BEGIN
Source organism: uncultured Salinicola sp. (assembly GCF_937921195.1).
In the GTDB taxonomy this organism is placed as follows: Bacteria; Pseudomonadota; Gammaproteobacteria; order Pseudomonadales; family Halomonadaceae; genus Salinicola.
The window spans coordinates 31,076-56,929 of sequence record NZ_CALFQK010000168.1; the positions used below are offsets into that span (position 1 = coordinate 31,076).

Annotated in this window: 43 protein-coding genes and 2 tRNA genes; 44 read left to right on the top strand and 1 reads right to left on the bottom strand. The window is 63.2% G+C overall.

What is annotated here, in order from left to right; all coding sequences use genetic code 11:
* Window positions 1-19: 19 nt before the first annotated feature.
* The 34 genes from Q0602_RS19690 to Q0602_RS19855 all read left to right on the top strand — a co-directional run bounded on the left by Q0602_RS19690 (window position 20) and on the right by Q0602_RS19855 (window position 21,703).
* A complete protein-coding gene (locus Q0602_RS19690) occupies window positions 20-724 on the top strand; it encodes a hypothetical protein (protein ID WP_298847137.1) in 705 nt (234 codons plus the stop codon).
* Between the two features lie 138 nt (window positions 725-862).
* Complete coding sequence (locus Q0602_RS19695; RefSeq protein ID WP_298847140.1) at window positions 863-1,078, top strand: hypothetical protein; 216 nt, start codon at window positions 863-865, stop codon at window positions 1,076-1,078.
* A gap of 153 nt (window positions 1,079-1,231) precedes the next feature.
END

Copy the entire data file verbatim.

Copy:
Source organism: uncultured Salinicola sp. (assembly GCF_937921195.1).
In the GTDB taxonomy this organism is placed as follows: Bacteria; Pseudomonadota; Gammaproteobacteria; order Pseudomonadales; family Halomonadaceae; genus Salinicola.
The window spans coordinates 31,076-56,929 of sequence record NZ_CALFQK010000168.1; the positions used below are offsets into that span (position 1 = coordinate 31,076).

Annotated in this window: 43 protein-coding genes and 2 tRNA genes; 44 read left to right on the top strand and 1 reads right to left on the bottom strand. The window is 63.2% G+C overall.

What is annotated here, in order from left to right; all coding sequences use genetic code 11:
* Window positions 1-19: 19 nt before the first annotated feature.
* The 34 genes from Q0602_RS19690 to Q0602_RS19855 all read left to right on the top strand — a co-directional run bounded on the left by Q0602_RS19690 (window position 20) and on the right by Q0602_RS19855 (window position 21,703).
* A complete protein-coding gene (locus Q0602_RS19690) occupies window positions 20-724 on the top strand; it encodes a hypothetical protein (protein ID WP_298847137.1) in 705 nt (234 codons plus the stop codon).
* Between the two features lie 138 nt (window positions 725-862).
* Complete coding sequence (locus Q0602_RS19695; RefSeq protein ID WP_298847140.1) at window positions 863-1,078, top strand: hypothetical protein; 216 nt, start codon at window positions 863-865, stop codon at window positions 1,076-1,078.
* A gap of 153 nt (window positions 1,079-1,231) precedes the next feature.